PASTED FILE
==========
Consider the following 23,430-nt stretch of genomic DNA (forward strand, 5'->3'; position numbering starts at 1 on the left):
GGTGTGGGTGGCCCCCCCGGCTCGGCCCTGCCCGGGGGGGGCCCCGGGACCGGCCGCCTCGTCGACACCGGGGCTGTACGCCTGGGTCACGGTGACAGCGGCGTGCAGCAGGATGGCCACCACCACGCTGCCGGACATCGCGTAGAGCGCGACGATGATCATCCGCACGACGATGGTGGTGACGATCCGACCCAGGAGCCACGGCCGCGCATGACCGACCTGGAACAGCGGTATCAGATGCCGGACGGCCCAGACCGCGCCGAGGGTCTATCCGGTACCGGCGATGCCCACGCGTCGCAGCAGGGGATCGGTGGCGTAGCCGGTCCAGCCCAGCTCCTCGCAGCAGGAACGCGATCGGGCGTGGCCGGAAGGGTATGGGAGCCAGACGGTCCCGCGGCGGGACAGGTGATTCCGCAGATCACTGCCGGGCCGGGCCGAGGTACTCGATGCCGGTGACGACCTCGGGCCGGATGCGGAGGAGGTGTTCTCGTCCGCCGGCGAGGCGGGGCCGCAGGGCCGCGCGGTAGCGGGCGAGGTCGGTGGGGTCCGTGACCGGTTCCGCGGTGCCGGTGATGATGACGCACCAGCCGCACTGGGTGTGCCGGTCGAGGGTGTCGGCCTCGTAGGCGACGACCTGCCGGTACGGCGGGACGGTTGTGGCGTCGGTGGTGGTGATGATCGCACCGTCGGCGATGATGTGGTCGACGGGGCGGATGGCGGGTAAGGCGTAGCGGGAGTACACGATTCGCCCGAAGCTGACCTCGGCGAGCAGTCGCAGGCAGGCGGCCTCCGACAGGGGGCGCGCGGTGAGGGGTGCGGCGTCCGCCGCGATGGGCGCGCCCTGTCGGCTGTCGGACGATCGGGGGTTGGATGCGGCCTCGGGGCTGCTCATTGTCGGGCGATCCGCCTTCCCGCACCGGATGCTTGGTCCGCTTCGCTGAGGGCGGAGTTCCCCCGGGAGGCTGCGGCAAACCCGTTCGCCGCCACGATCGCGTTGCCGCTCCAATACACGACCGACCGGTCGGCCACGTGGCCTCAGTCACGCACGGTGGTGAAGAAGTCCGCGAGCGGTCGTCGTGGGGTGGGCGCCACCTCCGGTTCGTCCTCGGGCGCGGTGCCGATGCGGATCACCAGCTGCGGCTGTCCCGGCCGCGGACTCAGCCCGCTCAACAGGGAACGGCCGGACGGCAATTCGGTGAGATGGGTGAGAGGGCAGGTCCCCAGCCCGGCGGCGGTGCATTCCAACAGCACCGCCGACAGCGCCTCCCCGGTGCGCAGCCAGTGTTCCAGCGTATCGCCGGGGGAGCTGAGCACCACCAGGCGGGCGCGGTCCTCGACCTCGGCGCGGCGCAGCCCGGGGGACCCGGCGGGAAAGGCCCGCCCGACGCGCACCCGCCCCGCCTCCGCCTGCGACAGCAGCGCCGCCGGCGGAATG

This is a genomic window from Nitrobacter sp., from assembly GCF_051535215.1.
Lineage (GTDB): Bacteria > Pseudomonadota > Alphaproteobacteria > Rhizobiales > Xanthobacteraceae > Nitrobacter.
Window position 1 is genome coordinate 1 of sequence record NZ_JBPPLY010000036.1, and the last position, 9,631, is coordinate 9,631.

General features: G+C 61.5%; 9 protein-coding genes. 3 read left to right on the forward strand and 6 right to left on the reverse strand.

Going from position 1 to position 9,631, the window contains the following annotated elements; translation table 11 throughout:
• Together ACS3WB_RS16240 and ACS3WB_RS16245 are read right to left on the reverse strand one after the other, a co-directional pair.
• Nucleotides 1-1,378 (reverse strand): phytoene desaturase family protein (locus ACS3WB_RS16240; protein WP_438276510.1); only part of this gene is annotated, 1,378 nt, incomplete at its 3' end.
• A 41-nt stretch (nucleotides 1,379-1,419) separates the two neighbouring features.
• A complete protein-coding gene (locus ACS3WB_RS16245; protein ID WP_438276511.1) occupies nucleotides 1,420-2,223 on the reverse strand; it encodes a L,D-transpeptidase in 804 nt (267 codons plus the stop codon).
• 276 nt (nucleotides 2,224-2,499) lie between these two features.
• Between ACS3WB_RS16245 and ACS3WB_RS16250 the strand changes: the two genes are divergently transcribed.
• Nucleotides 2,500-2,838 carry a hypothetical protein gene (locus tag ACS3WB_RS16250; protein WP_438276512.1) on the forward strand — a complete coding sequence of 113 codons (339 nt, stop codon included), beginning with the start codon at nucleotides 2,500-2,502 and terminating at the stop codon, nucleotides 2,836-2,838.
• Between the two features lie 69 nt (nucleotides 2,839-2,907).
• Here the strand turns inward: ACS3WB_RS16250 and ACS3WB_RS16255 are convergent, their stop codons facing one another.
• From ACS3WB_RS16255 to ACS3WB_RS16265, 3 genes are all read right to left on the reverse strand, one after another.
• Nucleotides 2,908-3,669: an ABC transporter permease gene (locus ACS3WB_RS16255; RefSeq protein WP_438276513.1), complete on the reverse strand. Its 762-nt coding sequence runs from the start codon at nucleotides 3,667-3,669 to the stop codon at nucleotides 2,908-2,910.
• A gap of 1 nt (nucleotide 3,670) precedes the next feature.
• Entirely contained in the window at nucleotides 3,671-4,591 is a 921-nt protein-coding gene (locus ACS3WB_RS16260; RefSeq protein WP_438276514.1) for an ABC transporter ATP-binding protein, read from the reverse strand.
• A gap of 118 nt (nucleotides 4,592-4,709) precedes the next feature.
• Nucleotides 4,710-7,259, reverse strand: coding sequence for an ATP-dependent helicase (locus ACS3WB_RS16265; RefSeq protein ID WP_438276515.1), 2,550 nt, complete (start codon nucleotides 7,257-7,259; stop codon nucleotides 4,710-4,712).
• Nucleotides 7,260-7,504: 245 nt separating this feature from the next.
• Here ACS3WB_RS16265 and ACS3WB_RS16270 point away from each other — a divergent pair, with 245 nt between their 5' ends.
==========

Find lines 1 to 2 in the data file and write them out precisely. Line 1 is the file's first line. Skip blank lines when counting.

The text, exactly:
Consider the following 23,430-nt stretch of genomic DNA (forward strand, 5'->3'; position numbering starts at 1 on the left):
GGTGTGGGTGGCCCCCCCGGCTCGGCCCTGCCCGGGGGGGGCCCCGGGACCGGCCGCCTCGTCGACACCGGGGCTGTACGCCTGGGTCACGGTGACAGCGGCGTGCAGCAGGATGGCCACCACCACGCTGCCGGACATCGCGTAGAGCGCGACGATGATCATCCGCACGACGATGGTGGTGACGATCCGACCCAGGAGCCACGGCCGCGCATGACCGACCTGGAACAGCGGTATCAGATGCCGGACGGCCCAGACCGCGCCGAGGGTCTATCCGGTACCGGCGATGCCCACGCGTCGCAGCAGGGGATCGGTGGCGTAGCCGGTCCAGCCCAGCTCCTCGCAGCAGGAACGCGATCGGGCGTGGCCGGAAGGGTATGGGAGCCAGACGGTCCCGCGGCGGGACAGGTGATTCCGCAGATCACTGCCGGGCCGGGCCGAGGTACTCGATGCCGGTGACGACCTCGGGCCGGATGCGGAGGAGGTGTTCTCGTCCGCCGGCGAGGCGGGGCCGCAGGGCCGCGCGGTAGCGGGCGAGGTCGGTGGGGTCCGTGACCGGTTCCGCGGTGCCGGTGATGATGACGCACCAGCCGCACTGGGTGTGCCGGTCGAGGGTGTCGGCCTCGTAGGCGACGACCTGCCGGTACGGCGGGACGGTTGTGGCGTCGGTGGTGGTGATGATCGCACCGTCGGCGATGATGTGGTCGACGGGGCGGATGGCGGGTAAGGCGTAGCGGGAGTACACGATTCGCCCGAAGCTGACCTCGGCGAGCAGTCGCAGGCAGGCGGCCTCCGACAGGGGGCGCGCGGTGAGGGGTGCGGCGTCCGCCGCGATGGGCGCGCCCTGTCGGCTGTCGGACGATCGGGGGTTGGATGCGGCCTCGGGGCTGCTCATTGTCGGGCGATCCGCCTTCCCGCACCGGATGCTTGGTCCGCTTCGCTGAGGGCGGAGTTCCCCCGGGAGGCTGCGGCAAACCCGTTCGCCGCCACGATCGCGTTGCCGCTCCAATACACGACCGACCGGTCGGCCACGTGGCCTCAGTCACGCACGGTGGTGAAGAAGTCCGCGAGCGGTCGTCGTGGGGTGGGCGCCACCTCCGGTTCGTCCTCGGGCGCGGTGCCGATGCGGATCACCAGCTGCGGCTGTCCCGGCCGCGGACTCAGCCCGCTCAACAGGGAACGGCCGGACGGCAATTCGGTGAGATGGGTGAGAGGGCAGGTCCCCAGCCCGGCGGCGGTGCATTCCAACAGCACCGCCGACAGCGCCTCCCCGGTGCGCAGCCAGTGTTCCAGCGTATCGCCGGGGGAGCTGAGCACCACCAGGCGGGCGCGGTCCTCGACCTCGGCGCGGCGCAGCCCGGGGGACCCGGCGGGAAAGGCCCGCCCGACGCGCACCCGCCCCGCCTCCGCCTGCGACAGCAGCGCCGCCGGCGGAATG